Tuesday, August 25, 2020

The GOP Convention Becomes a Festival of Fear

Many of us anticipated that the Republican convention would be a cavalcade of batshit craziness  and the first night did not disappoint as it alternated between abject - and ridiculous - fear mongering to fawning over the "glorious leader," Donald Trump. Perhaps none of this should have been a surprised since the lead consultant to the convention produced “The Apprentice” for Trump. Some of the commentary was so over the top as to be utterly absurd to anyone sane and not subsumed in the cult of Trump.  Jim Jordan - who looked away while male athletes were being sexually abused - insanely accused Democrats of not allowing Americans to go to church. Meanwhile, most of us going about our daily lives and not obsessed with perceived lost privilege and a desire to take the country back to the 1950's could not recognize the nation as described by the list of extremist speakers.  Indeed, if we have any real fear it is that we will be infected with Covid-19 by Trumpists who refuse to follow CDC guidelines and wear masks. If anyone is a threat to western civilization, it is the science and knowledge denying Visigoths of the GOP base.  A column in the Washington Post looks at the fear mongering and insanity.  Here are highlights:

President Trump over the weekend said he expected a “very uplifting and positive” convention. Uh-oh. Dude must have gotten into the hydroxychloroquine again.

The Republican National Convention on its opening day was as uplifting as the apocalypse, as positive as perdition.

“The woke-topians,” Rep. Matt Gaetz (R-Fla.) warned, “will disarm you, empty the prisons, lock you in your home and invite MS-13 to live next door, and the police aren’t coming when you call.”

Kimberly Guilfoyle, the former Fox News personality and current girlfriend of Donald Trump Jr., informed the convention that Democrats “want to destroy this country and everything that we have fought for and hold dear. They want to steal your liberty, your freedom.

Midway through this rage-fest, the convention went to news footage of violence and destruction in the streets and bleeped-out obscenities — then cut to the wood-paneled interior of the mansion of Mark and Patricia McCloskey, the St. Louis couple who were charged with firearms violations after they threatened racial-justice demonstrators with a pistol and military-style weapon.

The pair, personal injury lawyers both, spoke about the “out-of-control mob” and the “Marxist liberal activist” and “radicals” who menaced them by walking past their house — which “could just as easily happen to any of you who are watching from quiet neighborhoods around our country.” . . . “Make no mistake, no matter where you live, your family will not be safe in the radical Democrats’ America.”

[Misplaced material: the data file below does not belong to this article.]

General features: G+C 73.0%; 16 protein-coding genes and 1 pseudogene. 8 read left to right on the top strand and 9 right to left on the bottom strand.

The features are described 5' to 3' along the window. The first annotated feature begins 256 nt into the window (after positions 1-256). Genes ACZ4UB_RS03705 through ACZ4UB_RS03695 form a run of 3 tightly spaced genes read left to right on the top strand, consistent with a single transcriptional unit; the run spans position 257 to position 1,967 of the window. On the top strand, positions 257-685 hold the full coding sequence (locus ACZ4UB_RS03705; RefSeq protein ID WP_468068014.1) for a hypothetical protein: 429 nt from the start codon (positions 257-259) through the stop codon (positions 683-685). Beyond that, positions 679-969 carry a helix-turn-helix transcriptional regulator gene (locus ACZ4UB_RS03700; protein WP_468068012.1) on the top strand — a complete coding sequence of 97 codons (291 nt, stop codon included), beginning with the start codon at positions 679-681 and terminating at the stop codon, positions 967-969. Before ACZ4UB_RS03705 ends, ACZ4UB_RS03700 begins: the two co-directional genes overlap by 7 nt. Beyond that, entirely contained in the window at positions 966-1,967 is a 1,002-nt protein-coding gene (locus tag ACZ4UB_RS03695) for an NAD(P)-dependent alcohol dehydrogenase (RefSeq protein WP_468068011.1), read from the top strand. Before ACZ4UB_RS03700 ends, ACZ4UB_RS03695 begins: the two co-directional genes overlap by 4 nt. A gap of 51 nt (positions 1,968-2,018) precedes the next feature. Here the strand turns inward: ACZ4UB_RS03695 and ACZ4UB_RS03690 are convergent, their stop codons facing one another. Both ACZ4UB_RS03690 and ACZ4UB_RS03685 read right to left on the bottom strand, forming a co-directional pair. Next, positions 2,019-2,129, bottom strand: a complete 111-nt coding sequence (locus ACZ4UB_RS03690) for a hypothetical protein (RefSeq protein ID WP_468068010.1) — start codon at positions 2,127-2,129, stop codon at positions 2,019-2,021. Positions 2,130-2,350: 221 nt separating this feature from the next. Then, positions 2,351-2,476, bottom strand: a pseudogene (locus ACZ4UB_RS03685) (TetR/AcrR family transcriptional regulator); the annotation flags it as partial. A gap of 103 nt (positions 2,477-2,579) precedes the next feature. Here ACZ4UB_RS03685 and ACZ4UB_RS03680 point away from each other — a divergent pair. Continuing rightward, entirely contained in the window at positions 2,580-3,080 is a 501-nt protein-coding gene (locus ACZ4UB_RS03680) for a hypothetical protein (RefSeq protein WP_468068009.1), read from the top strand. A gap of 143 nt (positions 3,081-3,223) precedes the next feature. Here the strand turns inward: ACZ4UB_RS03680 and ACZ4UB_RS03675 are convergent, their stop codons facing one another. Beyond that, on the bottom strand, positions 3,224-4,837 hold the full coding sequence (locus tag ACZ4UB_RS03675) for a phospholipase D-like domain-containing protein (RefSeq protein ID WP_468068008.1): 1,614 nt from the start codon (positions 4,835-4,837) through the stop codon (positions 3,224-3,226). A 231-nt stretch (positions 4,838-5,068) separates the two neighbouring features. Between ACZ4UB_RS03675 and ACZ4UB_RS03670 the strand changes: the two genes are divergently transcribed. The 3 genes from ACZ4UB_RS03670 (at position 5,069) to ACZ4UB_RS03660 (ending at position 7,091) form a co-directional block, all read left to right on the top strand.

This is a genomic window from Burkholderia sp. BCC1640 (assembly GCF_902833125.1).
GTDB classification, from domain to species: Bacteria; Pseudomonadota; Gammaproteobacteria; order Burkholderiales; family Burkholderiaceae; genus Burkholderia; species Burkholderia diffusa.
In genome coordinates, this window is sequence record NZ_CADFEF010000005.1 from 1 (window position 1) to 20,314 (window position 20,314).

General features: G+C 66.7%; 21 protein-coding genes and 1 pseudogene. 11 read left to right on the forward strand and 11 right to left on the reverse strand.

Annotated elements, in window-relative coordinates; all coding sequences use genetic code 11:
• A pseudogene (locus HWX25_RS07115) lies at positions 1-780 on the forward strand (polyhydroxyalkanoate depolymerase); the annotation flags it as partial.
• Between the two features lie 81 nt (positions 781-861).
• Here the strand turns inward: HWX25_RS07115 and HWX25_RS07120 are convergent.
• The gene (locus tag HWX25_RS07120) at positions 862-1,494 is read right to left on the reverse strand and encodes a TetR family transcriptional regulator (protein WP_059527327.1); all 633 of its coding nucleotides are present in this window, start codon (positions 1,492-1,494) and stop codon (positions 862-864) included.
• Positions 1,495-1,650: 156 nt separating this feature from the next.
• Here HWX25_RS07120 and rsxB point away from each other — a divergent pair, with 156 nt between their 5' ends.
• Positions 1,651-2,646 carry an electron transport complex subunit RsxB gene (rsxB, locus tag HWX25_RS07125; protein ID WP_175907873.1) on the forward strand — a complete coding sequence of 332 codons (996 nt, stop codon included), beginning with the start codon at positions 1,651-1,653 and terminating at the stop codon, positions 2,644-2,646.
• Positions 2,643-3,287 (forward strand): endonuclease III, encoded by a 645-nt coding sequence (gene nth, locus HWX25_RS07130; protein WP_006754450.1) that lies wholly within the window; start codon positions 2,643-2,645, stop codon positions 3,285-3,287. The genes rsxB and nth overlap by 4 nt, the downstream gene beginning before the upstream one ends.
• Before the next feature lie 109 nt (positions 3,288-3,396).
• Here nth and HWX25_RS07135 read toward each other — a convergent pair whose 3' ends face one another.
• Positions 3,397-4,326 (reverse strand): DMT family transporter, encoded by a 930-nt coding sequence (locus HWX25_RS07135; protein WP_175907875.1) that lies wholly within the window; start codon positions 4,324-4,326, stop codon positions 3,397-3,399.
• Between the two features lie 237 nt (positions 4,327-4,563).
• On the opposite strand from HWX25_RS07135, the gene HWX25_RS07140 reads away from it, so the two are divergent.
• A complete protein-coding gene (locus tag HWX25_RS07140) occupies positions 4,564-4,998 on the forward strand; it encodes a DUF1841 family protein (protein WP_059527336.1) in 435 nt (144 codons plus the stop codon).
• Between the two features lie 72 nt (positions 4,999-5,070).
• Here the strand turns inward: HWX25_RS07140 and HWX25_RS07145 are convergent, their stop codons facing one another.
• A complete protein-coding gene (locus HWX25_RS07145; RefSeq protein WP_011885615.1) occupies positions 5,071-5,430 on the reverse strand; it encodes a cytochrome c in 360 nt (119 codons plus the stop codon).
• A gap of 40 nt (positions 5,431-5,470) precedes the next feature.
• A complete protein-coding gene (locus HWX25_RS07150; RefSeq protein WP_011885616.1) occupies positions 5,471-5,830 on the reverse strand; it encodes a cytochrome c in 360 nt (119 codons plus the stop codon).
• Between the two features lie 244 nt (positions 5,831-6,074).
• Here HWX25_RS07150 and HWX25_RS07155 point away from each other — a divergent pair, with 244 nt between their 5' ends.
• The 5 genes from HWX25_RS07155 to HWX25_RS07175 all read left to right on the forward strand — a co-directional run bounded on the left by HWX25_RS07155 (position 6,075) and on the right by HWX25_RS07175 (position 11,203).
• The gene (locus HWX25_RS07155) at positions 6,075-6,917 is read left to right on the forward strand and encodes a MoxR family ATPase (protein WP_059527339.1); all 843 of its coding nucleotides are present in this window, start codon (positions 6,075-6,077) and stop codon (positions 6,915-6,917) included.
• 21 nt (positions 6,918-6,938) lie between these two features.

It was a veritable festival of fear — made all the more intriguing because it was delivered by the incumbent president’s party, much of it from an ornate hall near the White House, the Mellon Auditorium, named for a robber baron. Four years ago, Trump pledged to end “American carnage.” Now he’s asking for another four years to put an end to all the additional American carnage he created in his first four years. The difference is his leadership has turned the dystopian America Trump pictured into more of a reality.

It served up implausible testimonies about what a fabulous job Trump has done handling the pandemic. The Republican National Committee chairwoman, Ronna McDaniel, spoke with a straight face about Trump’s “reverence for the office of the presidency.”

The party officially resolved to “adjourn without adopting a new platform.” Instead, the party made its convention into a virtual assembly of the cult of Trump. The president, after his afternoon appearance in Charlotte, appeared in two prime-time segments of the convention on Monday to receive praise from virus survivors, health workers and former hostages, and he is expected to speak Tuesday, Wednesday and Thursday nights, too. His wife, four of his children, a daughter-in-law and various Trump pals are also in the lineup. The lead consultant to the convention produced “The Apprentice” for Trump and was a judge on Trump’s Miss Universe pageant.

But the celebration of Trump was tedious — even Fox News cut away from live coverage — and the rage and dystopia invariably overtook the scripted calls for “hope.”

Charlie Kirk, head of a conservative group who has partnered with Jerry Falwell Jr. at Liberty University, proclaimed that “the American way of life is being dismantled by a group of bitter, deceitful, vengeful activists.” He cast Trump as “the bodyguard of Western civilization.”

Former U.N. ambassador Nikki Haley warned of a “socialist left” bringing “anarchy.” A Cuban American, Maximo Alvarez, accused Democrats of siding with “anarchy and communism.” And Donald Trump Jr. warned of “Beijing Biden” (“the Loch Ness monster of the swamp”) encouraging tyranny, illegal immigrants, rioting, looting, vandalism, torch-bearing mobs and “radicals who want to drag us into the dark.

 Amazing how Donald Jr. confused his father's torch bearing supporters for Democrats. Perhaps he should speak with the residents of Charlottesville so he can set the record straight.

1 comment:

Sixpence Notthewiser said...

Oh, it was that and more.
A parade of lies, hatred and corruption that probably smelled like drugstore cologne, nervous sweat, regret and moist cocaine.
They do not disappoint.